Is making political institutions more transparent an effective method for combating corruption? Common wisdom in the debate and research on the causes of corruption answers strongly in the affirmative. We argue that this optimistic view is both right and wrong. Transparency may be an important medicine against corruption, but only under certain conditions. In order to capture this conditionality the concept of transparency must be distinguished from the interrelated but qualitatively different concepts of publicity and accountability. Facing increased risks of having information about ones bad behaviour made publicly available (transparency) is not enough to affect elite actors’ behaviour, if the information is not likely to be broadly spread, processed and utilised as a ground for putting sanctions on these actors. The theoretical argument is tested in the paper by analyzing the interaction effects between the degree of freedom of the press (as indicia of transparency), free and fair elections (indicating the presence of an accountability mechanism) and the level of education (a condition for publicity) in a cross-country study of 107 countries. The results demonstrate that the failure of previous research to analyze interaction effects have led scholars to draw inadequate and misleading conclusions about the link between transparency, democracy and corruption. Furthermore, it is argued, these findings will help to solve a puzzle in the previous research on democracy and corruption. Taken one at a time transparency and free and fair elections will not help much to reduce corruption. Taken together, on the other hand, they can be a powerful team. By Catharina Lindstedt & Daniel Naurin, Department of Political Science, Göteborg University. Nov. 2005. PDF, 48 pp.
Los Angeles, December 7, 2005 – Internet users say that going online creates political clout.
The comprehensive study of the impact of online technology conducted by the USC
Annenberg School Center for the Digital Future found that for the first time, the number of users
who say that the Internet can be used to gain political power has increased.
In 2005, 39.8 percent of Internet users agree that going online can give people more
political power -- up from 27.3 percent in the previous study. And, 61.7 percent of respondents -
- Internet users and non-users alike -- now agree that going online has become important to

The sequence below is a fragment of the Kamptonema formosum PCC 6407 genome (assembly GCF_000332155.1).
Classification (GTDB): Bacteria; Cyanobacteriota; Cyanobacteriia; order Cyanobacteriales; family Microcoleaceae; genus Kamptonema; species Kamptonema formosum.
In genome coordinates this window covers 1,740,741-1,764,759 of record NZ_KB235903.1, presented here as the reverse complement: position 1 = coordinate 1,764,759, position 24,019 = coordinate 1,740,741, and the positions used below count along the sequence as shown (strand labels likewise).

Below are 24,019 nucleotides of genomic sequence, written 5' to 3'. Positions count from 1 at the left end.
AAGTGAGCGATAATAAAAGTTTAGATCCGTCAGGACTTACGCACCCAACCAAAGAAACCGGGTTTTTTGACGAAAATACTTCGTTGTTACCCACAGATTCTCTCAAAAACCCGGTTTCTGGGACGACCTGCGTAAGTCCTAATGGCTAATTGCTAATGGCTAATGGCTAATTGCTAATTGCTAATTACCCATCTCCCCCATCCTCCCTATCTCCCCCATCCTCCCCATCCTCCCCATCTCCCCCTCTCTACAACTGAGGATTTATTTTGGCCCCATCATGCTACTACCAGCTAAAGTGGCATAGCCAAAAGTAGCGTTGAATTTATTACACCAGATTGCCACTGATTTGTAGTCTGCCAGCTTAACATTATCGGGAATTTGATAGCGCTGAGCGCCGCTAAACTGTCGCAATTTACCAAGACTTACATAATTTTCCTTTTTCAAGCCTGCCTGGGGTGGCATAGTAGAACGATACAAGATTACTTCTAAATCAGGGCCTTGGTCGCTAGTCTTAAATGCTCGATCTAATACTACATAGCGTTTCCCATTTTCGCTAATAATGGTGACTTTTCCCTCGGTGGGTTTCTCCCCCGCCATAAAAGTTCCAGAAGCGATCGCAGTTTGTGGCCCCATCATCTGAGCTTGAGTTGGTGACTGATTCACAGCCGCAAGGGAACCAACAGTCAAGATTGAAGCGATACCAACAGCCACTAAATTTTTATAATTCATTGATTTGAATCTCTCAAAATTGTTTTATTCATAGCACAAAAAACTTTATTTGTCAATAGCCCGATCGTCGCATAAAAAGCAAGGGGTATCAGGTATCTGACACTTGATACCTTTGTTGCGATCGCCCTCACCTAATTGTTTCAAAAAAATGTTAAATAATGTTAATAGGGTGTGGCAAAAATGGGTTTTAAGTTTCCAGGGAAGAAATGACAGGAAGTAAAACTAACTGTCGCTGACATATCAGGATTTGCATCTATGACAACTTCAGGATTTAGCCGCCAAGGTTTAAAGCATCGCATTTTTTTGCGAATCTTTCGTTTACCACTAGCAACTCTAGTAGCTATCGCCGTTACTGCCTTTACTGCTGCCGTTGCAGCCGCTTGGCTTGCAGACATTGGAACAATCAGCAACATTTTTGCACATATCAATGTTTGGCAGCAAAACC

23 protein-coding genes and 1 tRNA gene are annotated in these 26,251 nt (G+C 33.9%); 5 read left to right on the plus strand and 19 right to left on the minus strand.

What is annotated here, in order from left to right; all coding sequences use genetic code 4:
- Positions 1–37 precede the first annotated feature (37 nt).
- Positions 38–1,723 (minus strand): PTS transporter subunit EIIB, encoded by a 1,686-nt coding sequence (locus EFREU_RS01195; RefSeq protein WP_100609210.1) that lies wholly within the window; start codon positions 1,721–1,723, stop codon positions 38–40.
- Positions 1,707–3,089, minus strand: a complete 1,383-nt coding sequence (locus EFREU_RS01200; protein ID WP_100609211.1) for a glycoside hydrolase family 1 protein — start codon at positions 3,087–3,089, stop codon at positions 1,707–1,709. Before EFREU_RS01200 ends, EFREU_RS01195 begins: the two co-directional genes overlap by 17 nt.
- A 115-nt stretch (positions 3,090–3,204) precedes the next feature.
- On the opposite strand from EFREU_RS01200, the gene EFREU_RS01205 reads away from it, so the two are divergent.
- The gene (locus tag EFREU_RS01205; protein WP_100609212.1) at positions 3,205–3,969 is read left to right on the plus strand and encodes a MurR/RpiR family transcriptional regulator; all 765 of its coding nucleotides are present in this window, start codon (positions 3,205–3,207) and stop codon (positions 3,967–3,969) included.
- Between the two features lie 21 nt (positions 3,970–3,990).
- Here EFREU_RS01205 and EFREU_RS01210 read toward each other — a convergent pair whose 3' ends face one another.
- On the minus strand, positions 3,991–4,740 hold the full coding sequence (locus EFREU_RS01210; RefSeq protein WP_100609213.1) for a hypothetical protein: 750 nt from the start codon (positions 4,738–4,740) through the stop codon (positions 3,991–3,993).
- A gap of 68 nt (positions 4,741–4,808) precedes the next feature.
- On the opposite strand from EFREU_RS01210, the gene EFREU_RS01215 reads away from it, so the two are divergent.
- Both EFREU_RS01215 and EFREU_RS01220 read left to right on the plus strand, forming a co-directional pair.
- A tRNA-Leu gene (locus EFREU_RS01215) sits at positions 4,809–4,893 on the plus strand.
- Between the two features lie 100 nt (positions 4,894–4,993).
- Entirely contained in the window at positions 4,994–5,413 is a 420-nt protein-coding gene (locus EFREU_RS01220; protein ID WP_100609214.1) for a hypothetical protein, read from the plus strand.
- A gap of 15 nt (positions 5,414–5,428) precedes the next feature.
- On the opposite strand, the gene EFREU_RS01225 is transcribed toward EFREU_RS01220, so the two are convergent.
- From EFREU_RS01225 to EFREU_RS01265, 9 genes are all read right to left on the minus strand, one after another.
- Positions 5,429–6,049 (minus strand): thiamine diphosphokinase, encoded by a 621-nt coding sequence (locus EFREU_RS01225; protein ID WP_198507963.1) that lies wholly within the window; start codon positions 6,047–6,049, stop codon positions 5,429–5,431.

"We are now seeing tangible evidence of the increasing role of the Internet in political
decision-making," said Jeffrey I. Cole, director of the USC Annenberg School Center for the
Digital Future. "The Internet’s growing role in political decision-making cannot be
"More than three-quarters of users who went online for political campaign information
sought insight regarding issues and candidates about which they were undecided," Cole said.
"Clearly, the Internet’s role in the American political process will continue to grow, and it could
have a significant impact during the Congressional elections of 2006."
The Digital Future Project provides a broad year-to-year exploration of the influence of
the Internet on Americans. Now in its fifth year, the project examines the behavior and views of
a national sample of Internet users and non-users, as well as comparisons between new users one
year or less of experience) and very experienced users (more than eight years of experience).
The British Council has compiled this online resource on behalf of UK Civil Society. It includes an introduction to WSIS, details of accreditation and registration, and listings of national and global news reports and WSIS events.
The Department for Democracy and Social Development (DESO) of the Swedish International Development and Cooperation Agency (Sida) has developed a strategy to harness the potential of information and communication technology (ICT) for democratic governance and social development. DESO's ICT for development (ICT4D) strategy aims to identify ways in which ICT can be used to reduce poverty and to promote democracy, human rights and social development in Sidas partner countries.
This is a summary version of a longer evaluation report commissioned by the Development Gateway as part of its application for financial support from the World Bank’s Development Grant Facility. The Evaluation covers the period from 2001, when the Foundation was established, until April 2005, when the full report was delivered by the evaluators. This summary report was created by the evaluators at the request of the Development Gateway. The recommendations that were made in the longer report are repeated in this summary. The evaluators – Dr. H.P. Muth and Dr. F. H. Gerlach – are independent consultants who have not been involved in the work of the Development Gateway. From the Summary: "The evaluation of the Development Gateway Foundation concludes that: • The Development Gateway portal and the programs supported by the Development Gateway Foundation are fully compatible with the Foundation’s mission and objectives. • Continued donor support of the Foundation’s programs is necessary and justified, for three main reasons: o Some of the Foundation’s programs are unique in scope or concept, and some – based on current, primarily anecdotal, evidence – promise growing and eventually major impact in terms of its mission. o Some of the current weaknesses of the Foundation are due to the fact that it ‘lost’ two years of institutional development due to a problematic transition from World Bank incubation to operational independence; o After achieving operational independence, Management of the Foundation has demonstrated its will and ability to overcome these weaknesses and to make the Development Gateway into a powerful player in the ITC4D field.